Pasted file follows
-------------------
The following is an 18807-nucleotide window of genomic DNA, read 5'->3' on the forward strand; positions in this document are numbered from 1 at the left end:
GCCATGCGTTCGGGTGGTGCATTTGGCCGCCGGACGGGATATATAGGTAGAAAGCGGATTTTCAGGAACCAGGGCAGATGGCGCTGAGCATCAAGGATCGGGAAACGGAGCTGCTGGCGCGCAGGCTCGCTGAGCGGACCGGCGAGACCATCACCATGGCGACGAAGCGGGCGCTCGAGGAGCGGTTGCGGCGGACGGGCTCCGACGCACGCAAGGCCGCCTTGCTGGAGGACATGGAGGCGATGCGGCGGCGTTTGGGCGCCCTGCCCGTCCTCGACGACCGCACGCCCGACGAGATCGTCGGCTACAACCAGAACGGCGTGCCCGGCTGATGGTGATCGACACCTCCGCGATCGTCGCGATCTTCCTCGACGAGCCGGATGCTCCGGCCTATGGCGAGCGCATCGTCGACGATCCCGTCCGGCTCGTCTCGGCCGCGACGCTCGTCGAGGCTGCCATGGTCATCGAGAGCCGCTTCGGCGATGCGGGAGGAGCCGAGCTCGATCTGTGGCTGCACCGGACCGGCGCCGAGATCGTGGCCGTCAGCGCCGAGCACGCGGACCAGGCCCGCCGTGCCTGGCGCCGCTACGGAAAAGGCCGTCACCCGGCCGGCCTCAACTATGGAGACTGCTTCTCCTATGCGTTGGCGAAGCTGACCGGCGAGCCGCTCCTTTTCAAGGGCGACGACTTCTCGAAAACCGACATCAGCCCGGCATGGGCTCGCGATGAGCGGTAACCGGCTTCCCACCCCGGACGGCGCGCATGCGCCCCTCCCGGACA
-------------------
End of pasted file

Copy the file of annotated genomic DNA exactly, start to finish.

The following is an 18807-nucleotide window of genomic DNA, read 5'->3' on the forward strand; positions in this document are numbered from 1 at the left end:
GCCATGCGTTCGGGTGGTGCATTTGGCCGCCGGACGGGATATATAGGTAGAAAGCGGATTTTCAGGAACCAGGGCAGATGGCGCTGAGCATCAAGGATCGGGAAACGGAGCTGCTGGCGCGCAGGCTCGCTGAGCGGACCGGCGAGACCATCACCATGGCGACGAAGCGGGCGCTCGAGGAGCGGTTGCGGCGGACGGGCTCCGACGCACGCAAGGCCGCCTTGCTGGAGGACATGGAGGCGATGCGGCGGCGTTTGGGCGCCCTGCCCGTCCTCGACGACCGCACGCCCGACGAGATCGTCGGCTACAACCAGAACGGCGTGCCCGGCTGATGGTGATCGACACCTCCGCGATCGTCGCGATCTTCCTCGACGAGCCGGATGCTCCGGCCTATGGCGAGCGCATCGTCGACGATCCCGTCCGGCTCGTCTCGGCCGCGACGCTCGTCGAGGCTGCCATGGTCATCGAGAGCCGCTTCGGCGATGCGGGAGGAGCCGAGCTCGATCTGTGGCTGCACCGGACCGGCGCCGAGATCGTGGCCGTCAGCGCCGAGCACGCGGACCAGGCCCGCCGTGCCTGGCGCCGCTACGGAAAAGGCCGTCACCCGGCCGGCCTCAACTATGGAGACTGCTTCTCCTATGCGTTGGCGAAGCTGACCGGCGAGCCGCTCCTTTTCAAGGGCGACGACTTCTCGAAAACCGACATCAGCCCGGCATGGGCTCGCGATGAGCGGTAACCGGCTTCCCACCCCGGACGGCGCGCATGCGCCCCTCCCGGACA